Steamboat Springs Steamboat Springs School District Finance Director Dale Mellor had some good news to share with the School Board on Monday night.
He said a school finance bill working its way through the state Legislature would leave education funding level next school year, meaning Steamboat would lose about $10 per student, or a total of $23,000 districtwide.
“That isn’t too bad considering all the cuts we’ve had” to make in recent years, Mellor told the School Board. “This is much better than we had heard from the (Gov. John Hickenlooper’s) budget that was released in December. That was going to cut us around $250,000.”
Mellor said the school district last year cut $1.8 million from its budget.
He added that earlier budget proposals from the state would have forced Steamboat to cut even more than $250,000, but in December, Hickenlooper proposed scaling back millions in proposed cuts to Colorado public schools in the 2012-13 school year because of higher-than-forecasted state revenues.
The Denver Post reported last week that the Colorado House approved a $19 billion state budget that would keep per-pupil funding for K-12 schools almost the same as it was the current school year. The budget now must be weighed by the Senate.
Still, Mellor said the district won’t know exactly how much money it will receive from the state until the Legislature adjourns in May.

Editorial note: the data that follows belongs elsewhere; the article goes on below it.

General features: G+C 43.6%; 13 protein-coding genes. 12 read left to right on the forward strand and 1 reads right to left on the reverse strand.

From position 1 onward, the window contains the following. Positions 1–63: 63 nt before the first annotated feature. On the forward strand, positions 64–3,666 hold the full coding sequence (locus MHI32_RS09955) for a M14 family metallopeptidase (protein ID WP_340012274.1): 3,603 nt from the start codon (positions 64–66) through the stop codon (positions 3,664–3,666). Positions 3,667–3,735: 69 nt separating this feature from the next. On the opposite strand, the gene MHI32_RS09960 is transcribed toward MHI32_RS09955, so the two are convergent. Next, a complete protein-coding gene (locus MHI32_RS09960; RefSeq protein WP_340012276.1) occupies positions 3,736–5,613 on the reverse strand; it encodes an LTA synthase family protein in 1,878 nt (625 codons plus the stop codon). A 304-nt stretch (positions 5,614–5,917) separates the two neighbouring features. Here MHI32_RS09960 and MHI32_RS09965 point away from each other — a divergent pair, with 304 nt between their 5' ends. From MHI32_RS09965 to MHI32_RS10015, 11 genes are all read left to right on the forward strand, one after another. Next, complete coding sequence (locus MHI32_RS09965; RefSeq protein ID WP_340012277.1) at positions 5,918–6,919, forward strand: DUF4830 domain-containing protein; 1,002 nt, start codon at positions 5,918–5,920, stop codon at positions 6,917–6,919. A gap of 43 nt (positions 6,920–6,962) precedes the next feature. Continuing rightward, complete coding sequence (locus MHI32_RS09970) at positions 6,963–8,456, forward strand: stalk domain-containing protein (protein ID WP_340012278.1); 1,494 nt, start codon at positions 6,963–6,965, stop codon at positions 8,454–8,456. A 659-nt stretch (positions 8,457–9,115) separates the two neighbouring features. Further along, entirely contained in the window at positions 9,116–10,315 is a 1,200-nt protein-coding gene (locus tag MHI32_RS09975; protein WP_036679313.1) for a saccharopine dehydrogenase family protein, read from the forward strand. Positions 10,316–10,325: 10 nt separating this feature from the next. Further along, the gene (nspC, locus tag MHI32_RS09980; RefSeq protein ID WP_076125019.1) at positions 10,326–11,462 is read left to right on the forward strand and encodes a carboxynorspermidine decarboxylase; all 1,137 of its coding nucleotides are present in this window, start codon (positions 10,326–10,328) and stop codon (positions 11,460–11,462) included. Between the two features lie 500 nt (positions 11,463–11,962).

“We’re on hold right now until we know how much we’ll end up with,” he said.
Mellor also briefed the School Board on how Steamboat’s District Accountability Committee, which is made up of teachers, parents and administrators, last week ranked the school district’s budget proposals for next school year.
According to a poll of its 13 voting members, the committee placed a higher value on funding for core school programming included in the budgets of the high school, middle school and elementary schools, and a lower value on support services such as the district’s teaching and learning, transportation and maintenance departments.
“That’s generally what happens each year is the budgets that include the programs that directly affect the kids get ranked higher than support services,” Mellor said.
Superintendent Brad Meeks said the board will weigh a preliminary budget May 24 after the Legislature adjourns, and adopt a final version June 4.
“I think we’re in a good position as we’re entering the last couple of months of school here,” he said.
He added that the district’s administrative team will meet Thursday to go through the possible reductions and enhancements proposed by each campus and department to put together a proposal the School Board can consider next month.
“Most likely it will be a combination of reductions and enhancements,” he said. “I think we’ve got some good options for the district to consider as we move forward in presenting a balanced budget.”
The School Board kicked off Monday’s meeting with a reception that honored the school district’s four Teacher of the Year candidates.
The teachers that were honored Monday night included Strawberry Park Elementary School special education teacher Diane Yazbeck, who was selected as the district’s overall teacher of the year; Soda Creek Elementary School fourth-grade teacher Kelaine Sowards; Steamboat Springs High School math teacher Anne Barbier; and Steamboat Springs Middle School science teacher Lisa Lorenz.
“What strikes me about this group is the diversity of your backgrounds,” Meeks said. “It’s an honor to work in the district and I’m honored you are our teacher of the year award winners.”
To reach Scott Franz, call 970-871-4210 or email scottfranz@SteamboatToday.com